One of the most frequently asked questions we hear from Prospective PA Students is, “How can I strengthen my application?” Here at PhysicianAssistantED.com, we’ve put our heads together and generated what we feel are the twelve most important ways to bolster your PA Program application. In a series of blog posts, we bring you a variety of ideas that may be used in your quest for acceptance into a PA program.
Since each program weighs each of these topics a shade differently in evaluating the potential candidate, this list should be considered in tandem with information found in our PA Program Profiles, as well as information obtained from researching the official program website. Using this approach will help you identify those particular programs to which your application will have the strongest appeal.
Excerpt – “Acquiring hands-on patient care experience is a difficult task for a full-time student who has demanding science classes and little free time, or for the fully employed worker who has decided to make a career change. We understand that. However, hands-on patient care experience is critical, because it serves two great functions for you as an applicant…”
Excerpt – “As many of you are well aware (often late in the game unfortunately), it’s very difficult to raise the GPA once you’ve slipped with a handful of courses. If you have a horrible Freshman year for example, it takes an incredible string of A’s to push back up to a high GPA. Fortunately, many PA programs are also willing to look at “trending” — and this is where your opportunity lies.”
Excerpt – “The key is finding something you deeply care about — then elaborating on this in your personal narrative! If you discover some type of service you are passionate about, rather than doing service just because it’s what you’re supposed to do, it will shine through in your narrative, and your chances of being invited for an interview will increase.”
Excerpt – “Too often candidates are myopic. They only see how grades affect their ability to get into a program, and neglect to consider how a lack of mastery in particular content areas, such as anatomy and physiology, can negatively impact their ability to master the difficult material that will be blasted at them like a fire hose during the rigors of a PA curriculum.”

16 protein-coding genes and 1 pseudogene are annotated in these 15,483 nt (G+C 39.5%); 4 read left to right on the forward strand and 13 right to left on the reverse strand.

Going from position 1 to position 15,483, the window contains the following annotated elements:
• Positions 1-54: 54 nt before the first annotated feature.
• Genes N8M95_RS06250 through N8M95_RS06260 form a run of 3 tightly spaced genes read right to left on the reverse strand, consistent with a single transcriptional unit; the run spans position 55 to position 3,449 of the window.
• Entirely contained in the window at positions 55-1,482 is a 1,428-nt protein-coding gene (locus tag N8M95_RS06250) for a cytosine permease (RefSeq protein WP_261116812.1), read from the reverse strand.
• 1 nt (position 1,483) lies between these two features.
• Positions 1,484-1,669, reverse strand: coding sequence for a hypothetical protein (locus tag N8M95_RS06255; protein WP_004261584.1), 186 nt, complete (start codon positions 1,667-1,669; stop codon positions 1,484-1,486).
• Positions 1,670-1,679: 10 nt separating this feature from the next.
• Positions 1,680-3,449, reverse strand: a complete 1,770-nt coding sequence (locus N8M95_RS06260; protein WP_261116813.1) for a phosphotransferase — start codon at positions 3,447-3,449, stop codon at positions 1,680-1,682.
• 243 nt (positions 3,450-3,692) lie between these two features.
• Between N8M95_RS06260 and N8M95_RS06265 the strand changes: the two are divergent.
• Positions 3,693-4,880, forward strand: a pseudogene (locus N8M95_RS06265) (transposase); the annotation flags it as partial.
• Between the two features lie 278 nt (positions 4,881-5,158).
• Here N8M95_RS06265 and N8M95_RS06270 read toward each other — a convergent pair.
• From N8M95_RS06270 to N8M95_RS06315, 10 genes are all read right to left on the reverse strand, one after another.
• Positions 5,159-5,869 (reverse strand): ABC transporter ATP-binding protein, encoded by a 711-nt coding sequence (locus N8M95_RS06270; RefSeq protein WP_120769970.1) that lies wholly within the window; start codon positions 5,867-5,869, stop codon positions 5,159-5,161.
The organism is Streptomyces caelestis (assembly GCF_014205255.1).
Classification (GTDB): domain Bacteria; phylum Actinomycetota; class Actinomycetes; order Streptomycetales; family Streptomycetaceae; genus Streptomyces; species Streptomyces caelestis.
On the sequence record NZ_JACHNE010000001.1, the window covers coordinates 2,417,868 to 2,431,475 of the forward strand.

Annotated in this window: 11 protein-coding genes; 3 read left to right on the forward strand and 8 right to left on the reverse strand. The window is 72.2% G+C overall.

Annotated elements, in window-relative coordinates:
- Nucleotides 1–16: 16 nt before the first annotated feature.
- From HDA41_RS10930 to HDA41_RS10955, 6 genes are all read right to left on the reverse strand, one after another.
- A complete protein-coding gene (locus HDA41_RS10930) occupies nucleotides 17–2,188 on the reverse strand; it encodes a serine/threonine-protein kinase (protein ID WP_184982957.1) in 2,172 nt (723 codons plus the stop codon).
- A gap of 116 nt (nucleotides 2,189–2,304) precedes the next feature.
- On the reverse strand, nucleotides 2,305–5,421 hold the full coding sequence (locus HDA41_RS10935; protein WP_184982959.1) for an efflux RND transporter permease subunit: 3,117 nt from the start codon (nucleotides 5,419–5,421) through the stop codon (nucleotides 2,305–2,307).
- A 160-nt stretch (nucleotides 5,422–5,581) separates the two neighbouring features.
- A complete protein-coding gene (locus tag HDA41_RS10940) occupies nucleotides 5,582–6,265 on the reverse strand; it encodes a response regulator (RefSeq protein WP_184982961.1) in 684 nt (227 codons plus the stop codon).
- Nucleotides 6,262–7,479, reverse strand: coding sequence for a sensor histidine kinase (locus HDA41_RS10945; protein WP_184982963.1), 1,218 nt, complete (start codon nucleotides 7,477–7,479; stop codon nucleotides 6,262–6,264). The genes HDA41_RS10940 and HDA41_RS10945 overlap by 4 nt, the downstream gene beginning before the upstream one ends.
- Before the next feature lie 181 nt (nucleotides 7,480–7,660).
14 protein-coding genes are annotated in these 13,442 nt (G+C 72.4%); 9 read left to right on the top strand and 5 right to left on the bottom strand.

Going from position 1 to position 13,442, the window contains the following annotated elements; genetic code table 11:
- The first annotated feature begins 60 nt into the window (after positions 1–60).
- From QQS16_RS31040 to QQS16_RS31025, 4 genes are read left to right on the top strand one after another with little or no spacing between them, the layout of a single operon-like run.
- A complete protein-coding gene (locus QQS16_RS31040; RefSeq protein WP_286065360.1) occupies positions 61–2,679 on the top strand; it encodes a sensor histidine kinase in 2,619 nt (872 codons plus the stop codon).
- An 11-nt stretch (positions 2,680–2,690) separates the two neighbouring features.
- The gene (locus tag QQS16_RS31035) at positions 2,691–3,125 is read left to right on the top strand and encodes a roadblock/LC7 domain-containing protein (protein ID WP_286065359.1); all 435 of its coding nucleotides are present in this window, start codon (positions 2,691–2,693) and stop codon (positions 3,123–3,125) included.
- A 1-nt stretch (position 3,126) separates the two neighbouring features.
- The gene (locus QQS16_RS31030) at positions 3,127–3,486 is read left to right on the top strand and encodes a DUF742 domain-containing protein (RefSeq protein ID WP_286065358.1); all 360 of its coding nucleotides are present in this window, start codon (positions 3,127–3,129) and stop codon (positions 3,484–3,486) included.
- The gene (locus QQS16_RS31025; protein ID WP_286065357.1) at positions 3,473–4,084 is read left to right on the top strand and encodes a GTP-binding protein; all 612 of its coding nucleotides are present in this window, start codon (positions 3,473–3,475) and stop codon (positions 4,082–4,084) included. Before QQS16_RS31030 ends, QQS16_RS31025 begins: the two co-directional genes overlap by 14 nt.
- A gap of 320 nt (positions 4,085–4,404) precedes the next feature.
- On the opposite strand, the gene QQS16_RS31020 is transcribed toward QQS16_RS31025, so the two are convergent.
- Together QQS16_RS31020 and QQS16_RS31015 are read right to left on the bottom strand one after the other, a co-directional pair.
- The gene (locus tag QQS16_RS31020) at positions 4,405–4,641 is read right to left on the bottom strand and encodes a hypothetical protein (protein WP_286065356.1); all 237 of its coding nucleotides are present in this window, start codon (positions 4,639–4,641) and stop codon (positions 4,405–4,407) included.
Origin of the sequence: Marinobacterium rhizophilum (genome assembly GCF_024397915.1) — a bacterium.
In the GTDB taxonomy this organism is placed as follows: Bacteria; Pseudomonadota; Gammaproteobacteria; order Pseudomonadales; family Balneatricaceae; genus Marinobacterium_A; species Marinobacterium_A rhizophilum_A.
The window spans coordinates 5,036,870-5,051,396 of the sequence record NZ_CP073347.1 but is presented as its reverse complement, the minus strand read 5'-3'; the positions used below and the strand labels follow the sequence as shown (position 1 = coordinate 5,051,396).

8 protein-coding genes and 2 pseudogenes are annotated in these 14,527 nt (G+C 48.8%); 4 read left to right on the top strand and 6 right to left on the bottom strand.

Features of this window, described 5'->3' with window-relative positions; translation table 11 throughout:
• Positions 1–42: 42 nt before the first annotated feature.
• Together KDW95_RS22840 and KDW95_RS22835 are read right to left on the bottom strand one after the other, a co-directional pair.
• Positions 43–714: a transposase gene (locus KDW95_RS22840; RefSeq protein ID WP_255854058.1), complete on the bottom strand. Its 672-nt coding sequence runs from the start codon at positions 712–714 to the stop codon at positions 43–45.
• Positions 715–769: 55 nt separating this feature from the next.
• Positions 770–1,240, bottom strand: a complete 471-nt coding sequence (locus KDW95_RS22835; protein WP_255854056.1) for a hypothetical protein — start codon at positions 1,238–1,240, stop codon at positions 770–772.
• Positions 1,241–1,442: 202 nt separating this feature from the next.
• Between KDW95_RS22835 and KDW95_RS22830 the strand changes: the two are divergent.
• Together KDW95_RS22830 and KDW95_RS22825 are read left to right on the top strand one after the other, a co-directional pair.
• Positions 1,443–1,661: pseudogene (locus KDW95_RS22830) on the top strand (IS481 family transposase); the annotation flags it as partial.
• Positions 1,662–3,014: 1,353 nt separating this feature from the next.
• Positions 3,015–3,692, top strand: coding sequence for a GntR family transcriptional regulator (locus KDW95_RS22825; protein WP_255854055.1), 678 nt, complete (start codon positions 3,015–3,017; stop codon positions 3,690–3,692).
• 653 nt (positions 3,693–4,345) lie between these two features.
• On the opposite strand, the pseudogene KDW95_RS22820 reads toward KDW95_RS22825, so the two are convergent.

Excerpt – “One student may take ballroom dancing, yoga, art literature – this leads me to believe they have multiple interests, and perhaps use their electives to “relax” a little – a trait needed during the rigors of PA school. Another student takes extra sciences like embryology, genetics, medical anthropology – this leads me to believe this student loves the sciences and is markedly focused on learning everything possible to prepare for a medical career.”
Excerpt – “We know it is a pain, but the work you put into your personal narrative serves several purposes for the admissions committee. Your clarity of thought is important—the committee expects to see an ability to convey your message succinctly (note the word limit), clearly, and with appropriate focus. Attention to detail is important as well—committees pay attention to grammar and punctuation (so use spellcheck!). Finally…”
Excerpt – “I talk to many students who become paralyzed with anxiety about taking the GRE (the Graduate Record Exam), procrastinate until the last minute, and then finally “bite the bullet” and take it in a rush. This leads to a two-part inquiry. First, a student will ask, “Should I retake the GRE to improve my score?” The second question that nearly always follows, is “Should I take a GRE prep course?””
Excerpt – “Exploring the profession is the best way for you to be able to write your personal statement in such a way to convince the reader that you really understand (or are beginning to understand) what it will take to practice as a PA.
There are many ways to explore the profession…”
#9 Letters of Recommendation
#11 Disadvantaged Status
#12 Passion & Persistence